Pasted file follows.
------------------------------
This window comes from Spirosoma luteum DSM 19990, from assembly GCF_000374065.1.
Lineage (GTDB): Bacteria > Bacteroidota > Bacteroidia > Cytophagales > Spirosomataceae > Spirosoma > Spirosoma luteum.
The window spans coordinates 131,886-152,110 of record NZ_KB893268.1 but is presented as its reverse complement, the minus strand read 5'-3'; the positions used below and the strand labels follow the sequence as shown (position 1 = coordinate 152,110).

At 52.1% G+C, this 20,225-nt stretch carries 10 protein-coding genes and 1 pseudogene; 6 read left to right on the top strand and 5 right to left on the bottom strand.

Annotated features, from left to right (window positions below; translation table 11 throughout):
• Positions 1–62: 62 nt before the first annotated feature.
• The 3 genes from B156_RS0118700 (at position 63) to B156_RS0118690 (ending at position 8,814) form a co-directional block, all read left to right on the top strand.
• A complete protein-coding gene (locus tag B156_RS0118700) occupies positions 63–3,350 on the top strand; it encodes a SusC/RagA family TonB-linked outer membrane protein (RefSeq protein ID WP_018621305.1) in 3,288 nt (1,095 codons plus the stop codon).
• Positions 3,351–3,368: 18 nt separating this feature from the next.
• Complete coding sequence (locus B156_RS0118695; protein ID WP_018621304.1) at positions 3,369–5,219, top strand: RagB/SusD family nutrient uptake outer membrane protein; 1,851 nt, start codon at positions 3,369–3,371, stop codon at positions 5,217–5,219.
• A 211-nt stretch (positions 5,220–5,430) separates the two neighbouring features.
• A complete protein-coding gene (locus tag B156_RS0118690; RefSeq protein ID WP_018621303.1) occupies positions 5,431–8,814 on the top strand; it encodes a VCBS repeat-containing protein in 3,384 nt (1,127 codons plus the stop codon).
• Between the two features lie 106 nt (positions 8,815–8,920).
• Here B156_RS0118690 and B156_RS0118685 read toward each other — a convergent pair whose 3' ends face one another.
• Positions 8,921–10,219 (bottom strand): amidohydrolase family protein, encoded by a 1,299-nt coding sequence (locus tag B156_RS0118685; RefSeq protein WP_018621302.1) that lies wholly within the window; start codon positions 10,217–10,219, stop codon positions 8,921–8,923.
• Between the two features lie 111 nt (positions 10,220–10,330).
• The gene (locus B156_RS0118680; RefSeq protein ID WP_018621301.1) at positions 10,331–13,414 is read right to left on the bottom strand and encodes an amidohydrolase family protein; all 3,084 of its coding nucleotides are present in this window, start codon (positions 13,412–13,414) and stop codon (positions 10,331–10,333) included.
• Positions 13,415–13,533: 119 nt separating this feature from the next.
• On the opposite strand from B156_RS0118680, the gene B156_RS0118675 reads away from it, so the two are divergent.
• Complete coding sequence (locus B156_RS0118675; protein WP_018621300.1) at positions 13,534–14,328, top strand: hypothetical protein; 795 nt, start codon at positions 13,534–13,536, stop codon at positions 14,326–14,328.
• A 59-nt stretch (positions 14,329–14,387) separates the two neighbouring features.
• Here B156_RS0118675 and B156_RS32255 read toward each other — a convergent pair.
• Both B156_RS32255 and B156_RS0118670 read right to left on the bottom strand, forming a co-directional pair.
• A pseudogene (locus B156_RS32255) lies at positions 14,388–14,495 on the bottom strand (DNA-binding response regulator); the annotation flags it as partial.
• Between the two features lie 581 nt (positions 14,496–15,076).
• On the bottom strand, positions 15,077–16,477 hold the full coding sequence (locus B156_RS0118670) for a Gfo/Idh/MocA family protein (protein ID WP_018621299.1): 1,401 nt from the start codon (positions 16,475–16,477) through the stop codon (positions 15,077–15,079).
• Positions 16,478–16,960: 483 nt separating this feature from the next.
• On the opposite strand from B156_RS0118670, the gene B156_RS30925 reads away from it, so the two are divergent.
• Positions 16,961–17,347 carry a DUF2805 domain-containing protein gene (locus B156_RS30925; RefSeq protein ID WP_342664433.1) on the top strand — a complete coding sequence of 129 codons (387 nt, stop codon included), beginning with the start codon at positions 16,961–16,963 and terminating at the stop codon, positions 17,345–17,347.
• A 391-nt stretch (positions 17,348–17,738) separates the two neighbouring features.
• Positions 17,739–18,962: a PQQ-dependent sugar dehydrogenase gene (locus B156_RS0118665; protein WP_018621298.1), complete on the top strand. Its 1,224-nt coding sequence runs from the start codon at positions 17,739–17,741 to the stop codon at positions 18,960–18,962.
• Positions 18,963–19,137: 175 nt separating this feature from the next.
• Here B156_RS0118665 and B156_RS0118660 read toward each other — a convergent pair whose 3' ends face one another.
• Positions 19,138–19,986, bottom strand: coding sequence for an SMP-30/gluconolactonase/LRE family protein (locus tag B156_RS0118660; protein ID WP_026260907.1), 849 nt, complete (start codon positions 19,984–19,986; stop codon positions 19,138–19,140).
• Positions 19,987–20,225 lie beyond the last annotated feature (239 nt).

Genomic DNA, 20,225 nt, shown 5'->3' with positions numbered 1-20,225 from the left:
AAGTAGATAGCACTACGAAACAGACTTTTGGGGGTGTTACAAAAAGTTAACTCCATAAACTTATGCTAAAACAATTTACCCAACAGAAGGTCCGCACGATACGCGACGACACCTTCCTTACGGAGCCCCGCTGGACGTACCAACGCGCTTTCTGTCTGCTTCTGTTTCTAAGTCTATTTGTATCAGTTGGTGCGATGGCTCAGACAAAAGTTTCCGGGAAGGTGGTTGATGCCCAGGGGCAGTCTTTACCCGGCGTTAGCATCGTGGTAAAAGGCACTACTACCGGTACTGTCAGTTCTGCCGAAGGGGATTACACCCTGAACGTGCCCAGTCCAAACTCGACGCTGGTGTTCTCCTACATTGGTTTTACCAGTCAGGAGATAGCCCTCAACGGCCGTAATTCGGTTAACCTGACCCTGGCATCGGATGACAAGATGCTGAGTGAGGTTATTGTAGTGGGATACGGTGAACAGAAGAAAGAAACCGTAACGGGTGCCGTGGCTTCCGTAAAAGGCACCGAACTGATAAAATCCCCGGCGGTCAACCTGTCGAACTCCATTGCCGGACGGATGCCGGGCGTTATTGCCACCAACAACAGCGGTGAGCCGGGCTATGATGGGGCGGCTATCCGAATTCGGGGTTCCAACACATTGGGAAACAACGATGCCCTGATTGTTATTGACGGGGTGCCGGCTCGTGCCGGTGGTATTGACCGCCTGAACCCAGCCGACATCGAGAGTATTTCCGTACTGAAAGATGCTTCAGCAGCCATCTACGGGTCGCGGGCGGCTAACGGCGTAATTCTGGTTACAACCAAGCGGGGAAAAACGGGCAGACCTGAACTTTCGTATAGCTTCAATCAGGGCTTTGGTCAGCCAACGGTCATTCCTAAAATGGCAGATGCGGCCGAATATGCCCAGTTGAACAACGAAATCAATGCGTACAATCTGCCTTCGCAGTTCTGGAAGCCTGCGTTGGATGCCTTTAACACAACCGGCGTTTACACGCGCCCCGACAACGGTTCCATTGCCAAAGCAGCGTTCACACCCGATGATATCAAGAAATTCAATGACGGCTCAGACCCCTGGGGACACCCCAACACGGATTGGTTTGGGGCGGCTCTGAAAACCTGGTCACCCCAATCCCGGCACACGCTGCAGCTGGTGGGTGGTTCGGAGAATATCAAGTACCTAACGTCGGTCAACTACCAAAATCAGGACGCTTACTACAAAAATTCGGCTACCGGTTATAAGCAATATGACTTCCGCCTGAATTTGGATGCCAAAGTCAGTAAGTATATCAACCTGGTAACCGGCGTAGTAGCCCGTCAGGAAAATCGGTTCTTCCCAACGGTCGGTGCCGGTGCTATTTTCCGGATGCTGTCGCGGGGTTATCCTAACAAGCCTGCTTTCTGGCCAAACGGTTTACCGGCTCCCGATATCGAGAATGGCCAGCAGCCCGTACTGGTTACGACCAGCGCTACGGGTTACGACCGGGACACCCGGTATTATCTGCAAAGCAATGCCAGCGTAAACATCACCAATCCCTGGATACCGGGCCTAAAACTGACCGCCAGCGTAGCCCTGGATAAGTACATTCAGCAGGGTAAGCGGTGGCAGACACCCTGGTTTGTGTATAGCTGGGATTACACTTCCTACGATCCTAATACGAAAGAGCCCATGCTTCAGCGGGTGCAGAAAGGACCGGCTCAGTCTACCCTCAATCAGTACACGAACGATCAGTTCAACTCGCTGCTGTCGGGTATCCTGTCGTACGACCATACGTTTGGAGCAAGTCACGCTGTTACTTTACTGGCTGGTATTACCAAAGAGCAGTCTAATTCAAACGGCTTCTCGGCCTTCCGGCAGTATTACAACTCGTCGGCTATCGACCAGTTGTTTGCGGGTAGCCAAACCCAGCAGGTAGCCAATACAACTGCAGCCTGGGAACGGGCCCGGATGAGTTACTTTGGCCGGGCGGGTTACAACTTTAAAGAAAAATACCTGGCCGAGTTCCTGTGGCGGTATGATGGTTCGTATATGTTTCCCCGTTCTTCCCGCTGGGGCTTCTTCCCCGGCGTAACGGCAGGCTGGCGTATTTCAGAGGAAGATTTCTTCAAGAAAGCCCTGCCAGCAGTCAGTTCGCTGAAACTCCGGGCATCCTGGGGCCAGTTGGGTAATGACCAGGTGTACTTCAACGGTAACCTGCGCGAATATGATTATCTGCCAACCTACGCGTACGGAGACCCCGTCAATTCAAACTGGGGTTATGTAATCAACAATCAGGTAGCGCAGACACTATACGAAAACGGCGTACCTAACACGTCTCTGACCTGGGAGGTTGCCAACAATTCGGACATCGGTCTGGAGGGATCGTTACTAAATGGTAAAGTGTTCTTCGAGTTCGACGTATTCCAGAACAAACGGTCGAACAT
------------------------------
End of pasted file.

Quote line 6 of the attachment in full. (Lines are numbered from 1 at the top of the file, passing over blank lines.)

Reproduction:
• Positions 1–62: 62 nt before the first annotated feature.